The transition from sail to steam in the nineteenth century had a dramatic impact on ocean transportation. The steamship shortened the trip from Europe to the United States from a few months to a few weeks, significantly impacting international trade. New types of cargo could now be carried safely and profitably. Steamships also had a greater degree of control while moving in and out of ports, which allowed for multiple stops before making the ocean transit.
The emigrant trade profited everyone involved. Emigrants got a second chance at life. Steamship companies filled their ships. European nations rid themselves of political or economic undesirables. And the United States gained an influx of people desperately needing and willing to work. The highly competitive business forced down prices and made it necessary to increase the number of passengers on ships. This also meant increasing the size of ships. The average size of a passenger ship jumped by 3,000 tons every decade. While some of the space was used for luxuries like libraries and smoking rooms for wealthier travelers, most went to increasing the number
of steerage passengers, which was more profitable than carrying cabin-class passengers.
With the end of the Civil War, restrictions were lifted on navigation. Ships of the American Merchant Marine could travel to the West Indies and Central American to import tropical fruits. Before 1870, approximately only one in every 10,000 U.S. residents had ever seen a banana. Over the next 20 years, several merchants began importing bananas. The modern Merchant Marine can be dated to the passage of Postal Aid Law on March 3, 1891, which awarded contracts to American flag ships. It demonstrated Congressional willingness to interact with the merchant marine in general, and steamship business in particular.
With their shallow draft, steamships could sail closer to land and venture into the rivers. After the Second Opium War between Great Britain and China (1856–1860), additional Chinese coastal ports and inland rivers opened up for trade. The steamship, the Fire Dart alone turned a profit of $175,000 its first year. Worldwide trade ballooned in the second half of the nineteenth century. The opening of the Suez Canal in 1869, allowed for easier connection from Europe to its colonies and trade to the Middle East. After 1869, the steamship replaced the sailing ship on the Passage East. By the end of the century, between four and five thousand steamships a year passed through the Canal.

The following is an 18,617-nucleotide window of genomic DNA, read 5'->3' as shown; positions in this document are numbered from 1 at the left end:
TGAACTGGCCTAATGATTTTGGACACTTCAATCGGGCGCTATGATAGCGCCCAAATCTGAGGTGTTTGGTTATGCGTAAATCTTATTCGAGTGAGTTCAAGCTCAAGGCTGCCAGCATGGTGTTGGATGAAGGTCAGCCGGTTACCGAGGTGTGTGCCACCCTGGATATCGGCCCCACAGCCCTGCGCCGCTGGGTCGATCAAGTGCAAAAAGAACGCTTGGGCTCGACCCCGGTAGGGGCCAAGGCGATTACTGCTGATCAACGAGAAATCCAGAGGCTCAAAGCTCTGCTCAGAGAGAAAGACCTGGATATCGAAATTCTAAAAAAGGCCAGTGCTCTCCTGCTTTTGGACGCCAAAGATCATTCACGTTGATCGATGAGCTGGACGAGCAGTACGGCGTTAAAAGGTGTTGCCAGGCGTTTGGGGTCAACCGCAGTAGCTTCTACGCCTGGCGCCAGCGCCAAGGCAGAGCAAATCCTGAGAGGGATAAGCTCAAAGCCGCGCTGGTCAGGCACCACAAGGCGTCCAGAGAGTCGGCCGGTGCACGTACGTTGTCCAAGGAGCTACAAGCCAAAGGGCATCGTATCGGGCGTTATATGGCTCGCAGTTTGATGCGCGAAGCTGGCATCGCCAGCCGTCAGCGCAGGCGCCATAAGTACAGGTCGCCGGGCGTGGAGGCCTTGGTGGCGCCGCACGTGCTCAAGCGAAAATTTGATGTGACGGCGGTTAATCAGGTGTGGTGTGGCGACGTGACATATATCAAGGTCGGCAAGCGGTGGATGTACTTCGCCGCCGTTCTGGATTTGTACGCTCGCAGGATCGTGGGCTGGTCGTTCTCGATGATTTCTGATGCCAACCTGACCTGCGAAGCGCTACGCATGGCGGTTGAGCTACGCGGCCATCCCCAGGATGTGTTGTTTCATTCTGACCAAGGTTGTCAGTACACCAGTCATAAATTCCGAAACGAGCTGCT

Steamboats also provided a connecting link between sparsely settled or isolated river bottom areas in the United States and the outside world. Steamboats brought newspapers, letters and packages, and, most importantly, moved bales of cotton and timber to distant markets. They returned with boxes and barrels of foodstuffs and luxury items. Slaves also made up crews on steamboats traveling through the U.S. rivers. Unlike plantation slaves, captains gave riverboat slaves some amount of freedom. Sometimes they could go ashore and collect supplies for the ship or upload cargo.
Today, U.S. ports are still flourishing with ocean trade. In 2016, Los Angeles and Long Beach, the two biggest ports in the U.S, reported the best February traffic in their histories going back more than a century. Although we still import bananas and tea, today we get everything from furniture and electronics to apparel and machinery coming through our ports. With the technological advancements of the steam-powered engine, the transition from sail to steam allowed ships to bring goods and people to and from the United States with increased speed, efficiency, and reliability, changing American culture and society at large.
Posts on Trade
Additional Resources on Trade
Luigi Pascali, “The Winds of Change: Maritime Technology, Trade, and Economic Development,” (University of Warwick, 2014).
Jeffrey A. Wiss, “Sail to Steam,” The Maritime Advocate.
John Maxtone-Graham, Crossing & Cruising: From the Golden Era of Ocean Liners to the Luxury Cruise Ships of Today (New York: MacMillan Publishing Company, 1992).
Ian Dear, Great Ocean Liners: The Heyday of Luxury Travel (London: The Bath Press, 1991).
Mark H. Goldberg, “Going Bananas”: 100 Years of American Fruit Ships in the Caribbean (Kings Point, NY: The American Merchant Marine Museum, 1993).
“Speeding up the Trade: Clippers and Steamships,” A Chronicle of the China Trade, Harvard Business School, Baker Library.
Ian Marshall, Passage East (Howell Press), introduction.
Harry P. Owens, Steamboats and the Cotton Economy: River Trade in the Yazoo-Mississippi Delta (Jackson: University of Mississippi Press, 1990).
“Slaves on the Rivers,” Antebellum Cincinnati.
Mathew Winkler, “As US Ports Go, So Goes the US Economy,” March 18, 2016, Bloomberg.